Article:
fb-pixel

Governor Baker lauds Carlisle school for coronavirus safety, emphasizes importance of in-person learning

Governor Charlie Baker visited Carlisle Public Schools on Thursday. After learning it was teacher Linda Vanaria's (left) birthday, Baker led the class singing "Happy Birthday."
Governor Charlie Baker visited Carlisle Public Schools on Thursday. After learning it was teacher Linda Vanaria's (left) birthday, Baker led the class singing "Happy Birthday."Lane Turner/Globe Staff

In another push to bring more Massachusetts students back to school in person, Governor Charlie Baker on Thursday visited a Carlisle school and praised the youngsters for all wearing masks, which he said made them “a lot more mature than many of the adults I know.”

Baker, speaking to reporters following a tour of the K-8 Carlisle public school, also praised staff for working to ensure there was enough distance between students, particularly at lunch, which the children eat in four separate shifts, some in the cafeteria and some in their classrooms.

As he has for some time, Baker reiterated that in-person learning is vitally important for students especially in the younger grades, and that studies have shown schools aren’t hot spots for COVID-19 transmissions.

Advertisement



Rather, Baker said, the biggest trouble spots appear to be “familiar people being familiar” with one another “in familiar settings,” such as dinner parties and other informal gatherings.

Baker’s visit came less than a week after he and other state education officials changed the guidelines for school districts to decide when to offer in-person learning. The new rules discourage remote learning, except in situations when there is coronavirus transmission happening within school buildings.

Previous state guidance encouraged school districts to utilize their community’s coronavirus positivity rate to determine whether in-person school was a safe option, but districts have now been told to close schools and classrooms only as a “last resort.”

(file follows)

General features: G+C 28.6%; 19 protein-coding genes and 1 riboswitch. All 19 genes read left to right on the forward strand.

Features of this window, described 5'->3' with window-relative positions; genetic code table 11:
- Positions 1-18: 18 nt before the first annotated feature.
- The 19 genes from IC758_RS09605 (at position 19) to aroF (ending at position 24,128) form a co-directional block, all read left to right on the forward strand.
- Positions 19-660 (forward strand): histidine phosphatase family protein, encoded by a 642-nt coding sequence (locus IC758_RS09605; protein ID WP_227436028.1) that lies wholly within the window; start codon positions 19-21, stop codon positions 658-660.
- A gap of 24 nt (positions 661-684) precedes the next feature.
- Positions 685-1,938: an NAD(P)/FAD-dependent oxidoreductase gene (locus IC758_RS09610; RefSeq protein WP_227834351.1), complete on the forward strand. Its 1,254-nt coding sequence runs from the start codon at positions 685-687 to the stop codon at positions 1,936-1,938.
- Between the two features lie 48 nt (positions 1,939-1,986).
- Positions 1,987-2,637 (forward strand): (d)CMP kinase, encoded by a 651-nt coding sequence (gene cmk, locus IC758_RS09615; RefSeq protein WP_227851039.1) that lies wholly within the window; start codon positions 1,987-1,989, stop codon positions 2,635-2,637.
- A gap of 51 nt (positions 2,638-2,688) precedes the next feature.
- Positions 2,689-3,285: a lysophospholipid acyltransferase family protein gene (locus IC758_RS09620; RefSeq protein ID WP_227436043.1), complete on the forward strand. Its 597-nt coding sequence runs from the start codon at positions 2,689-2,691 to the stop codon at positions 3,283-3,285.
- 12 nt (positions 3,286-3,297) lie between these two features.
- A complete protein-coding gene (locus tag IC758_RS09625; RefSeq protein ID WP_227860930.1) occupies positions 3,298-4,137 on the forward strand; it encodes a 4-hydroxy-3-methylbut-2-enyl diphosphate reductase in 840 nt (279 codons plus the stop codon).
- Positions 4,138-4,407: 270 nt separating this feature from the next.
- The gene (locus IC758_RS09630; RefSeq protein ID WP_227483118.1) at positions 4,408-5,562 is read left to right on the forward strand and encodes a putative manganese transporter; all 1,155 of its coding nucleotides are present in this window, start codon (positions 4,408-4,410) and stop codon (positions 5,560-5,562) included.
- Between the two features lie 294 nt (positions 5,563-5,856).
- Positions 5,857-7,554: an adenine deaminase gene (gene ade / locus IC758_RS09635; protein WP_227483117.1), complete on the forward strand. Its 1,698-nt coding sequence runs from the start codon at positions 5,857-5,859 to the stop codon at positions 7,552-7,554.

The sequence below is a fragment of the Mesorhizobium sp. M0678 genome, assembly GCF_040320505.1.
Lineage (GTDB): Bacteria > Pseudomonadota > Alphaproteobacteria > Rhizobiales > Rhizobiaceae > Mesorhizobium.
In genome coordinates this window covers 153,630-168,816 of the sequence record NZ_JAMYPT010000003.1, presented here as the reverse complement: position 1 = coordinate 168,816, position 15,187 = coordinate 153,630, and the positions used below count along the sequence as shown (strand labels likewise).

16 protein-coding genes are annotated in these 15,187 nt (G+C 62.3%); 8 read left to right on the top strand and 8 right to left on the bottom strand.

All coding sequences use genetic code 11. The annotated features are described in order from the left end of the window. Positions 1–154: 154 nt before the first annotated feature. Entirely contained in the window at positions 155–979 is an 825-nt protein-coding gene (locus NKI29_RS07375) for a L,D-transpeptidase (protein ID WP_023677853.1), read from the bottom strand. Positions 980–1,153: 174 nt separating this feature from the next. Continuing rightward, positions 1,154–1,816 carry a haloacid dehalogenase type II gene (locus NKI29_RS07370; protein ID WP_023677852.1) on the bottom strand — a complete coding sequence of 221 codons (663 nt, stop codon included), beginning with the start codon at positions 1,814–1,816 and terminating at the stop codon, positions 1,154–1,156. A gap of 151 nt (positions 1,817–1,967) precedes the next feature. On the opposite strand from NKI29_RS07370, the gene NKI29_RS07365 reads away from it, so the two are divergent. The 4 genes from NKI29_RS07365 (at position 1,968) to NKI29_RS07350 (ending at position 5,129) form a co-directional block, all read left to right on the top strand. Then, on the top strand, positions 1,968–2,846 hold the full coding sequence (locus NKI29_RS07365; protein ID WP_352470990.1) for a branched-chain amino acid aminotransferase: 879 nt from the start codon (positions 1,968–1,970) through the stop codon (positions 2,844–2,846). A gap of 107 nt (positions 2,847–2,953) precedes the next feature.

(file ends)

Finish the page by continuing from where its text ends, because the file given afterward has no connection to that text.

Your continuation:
State education officials had, until this week, said the state wasn’t aware of any coronavirus transmission in Massachusetts schools, though Baker indicated on Thursday that one incident may have occurred.

There have been “very small numbers with respect to infections, and none of which, for the most part, originated in the schools, and I think maybe one example of an in-school transmission, maybe not even,” Baker said, trailing off as he turned to Education Commissioner Jeff Riley for confirmation. Baker did not say where that potential transmission took place.

Advertisement



About 450,000 students in Massachusetts are attending some form of in-person learning, and about 75,000 staff members are working from school buildings. As of Nov. 4, 743 cases among Massachusetts students and 416 among staff members have been reported by local school officials to the state.

The governor on Thursday said he enjoyed watching one student work out a complex math problem during the tour, calling it a “reminder about why finding a way to get kids back in a classroom can be so powerful for them and for their classmates.”

He also said Massachusetts is “nowhere near” where it was at the height of the outbreak in the spring, when some 5,500 people were hospitalized and the state could only perform between 2,000 and 3,000 tests daily.

Now, Baker said, 550 people are in the hospital, and the state’s processing between 80,000 and 100,000 tests each day.

He added that the healthcare community is much better prepared to manage issues surrounding the virus, and officials will have more to say Friday about the planned opening of temporary field hospitals around the state to help medical facilities deal with surge capacity, should that be necessary. Multiple field hospitals were up and running last spring.

Baker also touched on a new compact between the New England governors to develop a set of protocols for safely conducting youth hockey games, which have emerged as a trouble spot for community spread of the virus.

Advertisement



That’s due mainly, Baker said, to the fact that parents and kids have been socializing largely without masks during all-day weekend tournaments.

The hockey collaboration with the other states, Baker said, will “have everybody playing across the region with the same set of rules and guidelines.”

Baker’s words were echoed by New Hampshire Governor Chris Sununu in a separate statement.

“Given the support for this agreement from our regional neighbors, New Hampshire made the practical decision to join this effort,” Sununu said. “We remain optimistic that our newly issued Hockey and Ice Arena guidance will continue to ensure a safe and successful hockey season for New Hampshire hockey players.”


Travis Andersen can be reached at travis.andersen@globe.com. Follow him on Twitter @TAGlobe. Felicia Gans can be reached at felicia.gans@globe.com. Follow her on Twitter @FeliciaGans.